Gynecomastia resident survival guide

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Resident Survival Guide

Editor-In-Chief: C. Michael Gibson, M.S., M.D. [1]; Associate Editor(s)-in-Chief: Ifrah Fatima, M.B.B.S[2]


Gynecomastia is a benign male breast enlargement. It can be physiological, such as in infancy, puberty and old age or pathological, which is due to obesity, steroid use, pharmacologic agents, medical conditions including chronic liver and renal failure or hypogonadism. The diagnosis is primarily clinical.Laboratory investigations done are blood hormone levels, renal function tests and liver function tests and imaging such as ultrasound or mammography. Treatment is aimed at treating the underlying condition.Pharmacologic options include SERMs, androgens and aromatase inhibitors. Surgery is usually reserved for patients with either psychological stresses, extensive gynecomastia or failure of medical treatment.


Life-threatening Causes

Life-threatening causes include conditions which may result in death or permanent disability within 24 hours if left untreated. There are no known life-threatening causes of gynecomastia.

Common Causes

Less Common Causes[10]

To review a complete list of gynecomastia causes, click here.

Genetic Causes


Shown below is an algorithm summarizing the diagnosis of gynecomastia according to the Endocrine Society and European Association of Andrology. [11] [12] ("Gynecomastia - American Family Physician".)

Gynecomastia (Breast tissue enlargement)
Physiological; resolves within 4 weeks
Drugs (see list above)
Discontinue implicated drug
Weight loss
Features of malignancy
Mammography; Breast USG; Biopsy
Testicular mass
Testicular USG
True Gynecomastia
Luteinizing hormone (LH)
ProlactinFollicle Stimulating Hormone (FSH)
Beta- hCG
Thyroid function tests
Liver function tests
Renal function tests
If deranged,correct underlying disease
• Low testosterone
• High LH
• Low testosterone
• Low LH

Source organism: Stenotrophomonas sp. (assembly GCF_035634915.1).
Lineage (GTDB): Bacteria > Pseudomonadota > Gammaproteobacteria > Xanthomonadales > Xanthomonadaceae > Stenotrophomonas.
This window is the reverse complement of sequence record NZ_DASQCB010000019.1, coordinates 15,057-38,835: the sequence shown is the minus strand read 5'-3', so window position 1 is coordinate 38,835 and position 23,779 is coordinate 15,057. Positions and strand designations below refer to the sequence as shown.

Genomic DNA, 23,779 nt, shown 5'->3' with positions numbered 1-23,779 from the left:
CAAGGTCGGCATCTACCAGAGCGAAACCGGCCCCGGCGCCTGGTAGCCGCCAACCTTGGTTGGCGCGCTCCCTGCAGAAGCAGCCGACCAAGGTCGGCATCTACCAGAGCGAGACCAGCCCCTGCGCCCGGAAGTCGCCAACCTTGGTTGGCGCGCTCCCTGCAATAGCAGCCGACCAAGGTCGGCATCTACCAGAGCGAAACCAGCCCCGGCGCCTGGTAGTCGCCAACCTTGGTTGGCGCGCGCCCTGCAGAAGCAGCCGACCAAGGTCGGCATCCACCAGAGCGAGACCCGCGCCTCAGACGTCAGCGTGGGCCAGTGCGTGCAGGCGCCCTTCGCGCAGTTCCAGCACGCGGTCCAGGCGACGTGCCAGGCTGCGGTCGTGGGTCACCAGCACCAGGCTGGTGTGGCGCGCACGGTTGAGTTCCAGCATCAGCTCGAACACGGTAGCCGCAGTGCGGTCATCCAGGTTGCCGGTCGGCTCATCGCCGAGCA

• High Estradiol
• Low LH
• High Prolactin
• High beta-hCG
Primary hypogonadism
Secondary hypogonadism
Testicular USG
MRI head for
Pituitary adenoma
Empty sella
Testicular USG
Sertoli or Leydig cell tumor
Evaluate for
Adrenal neoplasm
• Exogenous estrogen use
Obesity (excess aromatase)
Germ cell tumor
If normal; evaluate for
• Extragonadal germ cell tumor
• Non-trophoblastic beta hCG secreting tumors


Evaluation of Gynecomastia

❑ Obtain a detailed history
❑ Examine the breasts to rule out malignancy
❑ Stop drugs that may cause gynecomastia

Obtain laboratory tests

❑ Beta hCG
Luteinizing hormone (LH)
Follicle Stimulating Hormone (FSH)

Treat underlying disorders

❑ Follow the algorithm for diagnosis to treat the underlying disorder or tumor

Shown below is an algorithm summarizing the treatment of gynecomastia according to the Endocrine Society and European Association of Andrology. [11] [12] ("Gynecomastia - American Family Physician".)

• Discontinue the causative drug
• Treat the underlying cause
Observe for 3 months
If pain/tenderness; proceed with medical therapy
Androgens and testosterone
Aromatase inhibitors in prostate cancer
Selective estrogen receptor modulators (SERMs)
Tamoxifen (10-20 mg once daily for 3-9 months)
Raloxifene (60 mg once daily for 3-9 months)
Surgery if:
• Persistent for > 12 months
Fibrotic gynecomastia
• Failure of medical therapy



  • Do not treat the gynecomastia without evaluating for an underlying cause.


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  2. 2.0 2.1 2.2 Braunstein GD (2007). "Clinical practice. Gynecomastia". N Engl J Med. 357 (12): 1229–37. doi:10.1056/NEJMcp070677. PMID 17881754.
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  5. Vandeven H, Pensler J. PMID 28613563. Missing or empty |title= (help)
  6. 6.0 6.1 De Groot LJ, Chrousos G, Dungan K, Feingold KR, Grossman A, Hershman JM, Koch C, Korbonits M, McLachlan R, New M, Purnell J, Rebar R, Singer F, Vinik A, Swerdloff RS, Ng J. PMID 25905330. Vancouver style error: initials (help); Missing or empty |title= (help)
  7. Ladizinski B, Lee KC, Nutan FN, Higgins HW, Federman DG (2014). "Gynecomastia: etiologies, clinical presentations, diagnosis, and management". South Med J. 107 (1): 44–9. doi:10.1097/SMJ.0000000000000033. PMID 24389786.
  8. Wagner MS, Wajner SM, Maia AL (2008). "The role of thyroid hormone in testicular development and function". J Endocrinol. 199 (3): 351–65. doi:10.1677/JOE-08-0218. PMC 2799043. PMID 18728126.
  9. Cavanaugh J, Niewoehner CB, Nuttall FQ (1990). "Gynecomastia and cirrhosis of the liver". Arch. Intern. Med. 150 (3): 563–5. PMID 2310274.
  10. 10.0 10.1 Shozu M, Sebastian S, Takayama K, Hsu WT, Schultz RA, Neely K; et al. (2003). "Estrogen excess associated with novel gain-of-function mutations affecting the aromatase gene". N Engl J Med. 348 (19): 1855–65. doi:10.1056/NEJMoa021559. PMID 12736278.
  11. 11.0 11.1 Kanakis GA, Nordkap L, Bang AK, Calogero AE, Bártfai G, Corona G; et al. (2019). "EAA clinical practice guidelines-gynecomastia evaluation and management". Andrology. 7 (6): 778–793. doi:10.1111/andr.12636. PMID 31099174.
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